Fri, Jul 16, 2004 - Page 10 News List

TSMC business is `as good as it gets'

GOING ALL OUT The chipmaker and investors might be happy because its plants are running at full capacity, but analysts warn the firm is at the peak of a business cycle

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Taiwan Semiconductor Manufac-turing Co (TSMC, 台積電), the world's largest supplier of made-to-order chips, said its business is "as good as it gets" because the company's factories are operating at full capacity.

Ed Ross, president of TSMC's US unit, made the comment at an investors' conference held by Merrill Lynch & Co in San Francisco, according to company spokesman Chuck Byers, responding to a report on the Silicon Strategies Web site.

TSMC shares fell 2.7 percent to NT$43 in Taipei after Citigroup Inc analyst Andrew Lu (陸行之) cut his rating on the company to "sell" from "buy." The shares have lost 23 percent of their value since Jan. 1, compared with a 6 percent drop for the TAIEX. The company is at the peak of a business cycle, Lu said.

TSMC reports quarterly earnings on July 29.

Citigroup's "downgrade is another warning," said Winnie Tiao (刁明華), chief investment officer at HSBC Asset Management Taiwan.

TSMC and other companies in the made-to-order chip industry "could face overcapacity and price corrections next year," she said.

Lu's downgrade comes after the stock price tumbled from a 12-month peak in the third quarter last year, when its profit rose almost fivefold from the same period a year earlier. That was the largest profit gain in almost three years and came as the chip industry emerged from a recession.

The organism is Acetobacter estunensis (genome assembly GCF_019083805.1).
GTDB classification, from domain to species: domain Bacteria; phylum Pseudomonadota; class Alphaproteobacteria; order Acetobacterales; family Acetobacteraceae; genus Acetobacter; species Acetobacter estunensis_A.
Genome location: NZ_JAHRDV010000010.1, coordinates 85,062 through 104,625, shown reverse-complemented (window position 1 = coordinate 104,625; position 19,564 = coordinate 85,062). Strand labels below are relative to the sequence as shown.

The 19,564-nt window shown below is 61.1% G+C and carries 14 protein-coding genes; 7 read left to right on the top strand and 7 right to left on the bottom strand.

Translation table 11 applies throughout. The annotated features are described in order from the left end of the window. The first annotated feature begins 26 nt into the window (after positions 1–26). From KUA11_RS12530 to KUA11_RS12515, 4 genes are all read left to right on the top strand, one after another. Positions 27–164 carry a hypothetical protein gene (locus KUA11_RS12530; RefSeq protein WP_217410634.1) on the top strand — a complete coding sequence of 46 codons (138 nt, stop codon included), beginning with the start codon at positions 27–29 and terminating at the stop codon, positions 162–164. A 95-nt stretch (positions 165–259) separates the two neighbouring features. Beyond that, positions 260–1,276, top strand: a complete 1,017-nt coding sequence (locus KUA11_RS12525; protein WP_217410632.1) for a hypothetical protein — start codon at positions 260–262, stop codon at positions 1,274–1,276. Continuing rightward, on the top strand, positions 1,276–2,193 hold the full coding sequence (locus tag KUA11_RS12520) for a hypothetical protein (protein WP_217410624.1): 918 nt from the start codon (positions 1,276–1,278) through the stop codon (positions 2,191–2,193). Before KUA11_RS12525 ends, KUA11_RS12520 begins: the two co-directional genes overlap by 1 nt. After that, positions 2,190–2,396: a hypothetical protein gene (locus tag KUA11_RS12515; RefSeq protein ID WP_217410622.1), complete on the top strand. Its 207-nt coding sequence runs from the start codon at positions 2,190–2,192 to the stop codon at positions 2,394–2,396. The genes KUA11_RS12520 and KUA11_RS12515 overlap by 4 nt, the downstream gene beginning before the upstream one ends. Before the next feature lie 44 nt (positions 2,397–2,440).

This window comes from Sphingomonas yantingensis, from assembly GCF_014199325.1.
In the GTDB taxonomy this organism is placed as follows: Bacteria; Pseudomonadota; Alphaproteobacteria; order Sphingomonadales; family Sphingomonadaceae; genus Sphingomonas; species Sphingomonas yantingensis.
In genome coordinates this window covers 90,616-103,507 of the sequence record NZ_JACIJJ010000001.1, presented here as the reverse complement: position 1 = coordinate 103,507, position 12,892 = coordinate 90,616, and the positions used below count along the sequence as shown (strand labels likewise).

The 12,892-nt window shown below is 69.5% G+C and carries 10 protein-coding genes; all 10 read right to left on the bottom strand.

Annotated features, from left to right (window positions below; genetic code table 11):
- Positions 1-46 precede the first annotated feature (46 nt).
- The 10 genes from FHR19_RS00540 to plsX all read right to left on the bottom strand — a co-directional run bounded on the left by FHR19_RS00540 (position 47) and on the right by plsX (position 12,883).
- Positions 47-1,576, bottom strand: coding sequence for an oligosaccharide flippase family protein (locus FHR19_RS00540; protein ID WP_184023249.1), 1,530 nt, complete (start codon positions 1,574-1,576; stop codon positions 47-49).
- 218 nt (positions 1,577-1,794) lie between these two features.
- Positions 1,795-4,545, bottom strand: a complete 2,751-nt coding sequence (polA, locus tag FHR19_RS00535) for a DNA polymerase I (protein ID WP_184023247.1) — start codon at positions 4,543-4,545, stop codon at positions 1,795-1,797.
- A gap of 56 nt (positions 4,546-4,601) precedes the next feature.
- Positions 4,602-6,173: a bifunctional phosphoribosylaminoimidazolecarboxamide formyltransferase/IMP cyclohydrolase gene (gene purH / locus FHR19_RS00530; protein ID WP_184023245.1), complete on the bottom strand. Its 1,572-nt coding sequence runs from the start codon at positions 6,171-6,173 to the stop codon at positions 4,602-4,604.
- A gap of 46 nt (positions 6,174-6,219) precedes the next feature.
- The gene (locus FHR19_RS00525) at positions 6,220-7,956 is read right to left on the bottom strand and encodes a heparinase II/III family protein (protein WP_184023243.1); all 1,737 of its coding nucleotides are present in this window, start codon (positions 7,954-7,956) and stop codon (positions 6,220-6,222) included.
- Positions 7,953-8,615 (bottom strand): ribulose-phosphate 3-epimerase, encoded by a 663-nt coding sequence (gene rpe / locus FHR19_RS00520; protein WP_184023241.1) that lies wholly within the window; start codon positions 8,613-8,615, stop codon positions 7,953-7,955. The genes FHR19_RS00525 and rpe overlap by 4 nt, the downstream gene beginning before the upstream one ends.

Shares of United Microelectronics Corp (UMC, 聯電), the world's second-largest supplier of made-to-order chips, also fell by 2.7 percent to NT$21.40 in Taipei. Lu cut his rating for UMC to "sell" from "buy."

TSMC's chip plants exceeded full capacity for the first time in almost three years during the fourth quarter last year. Since that three-month period, the company's factory use has been higher than 100 percent.

TSMC denied a portion of the Silicon Strategies report that said the company expected prices to fall as a result of increases in its own production capacity and that of rival chipmakers in China.

Earlier in the week, chip bellwether Intel Corp reported negative news, including the growth of its inventories, which had instilled fears of price cutting that could affect sales for the company's Tai-wanese rivals.

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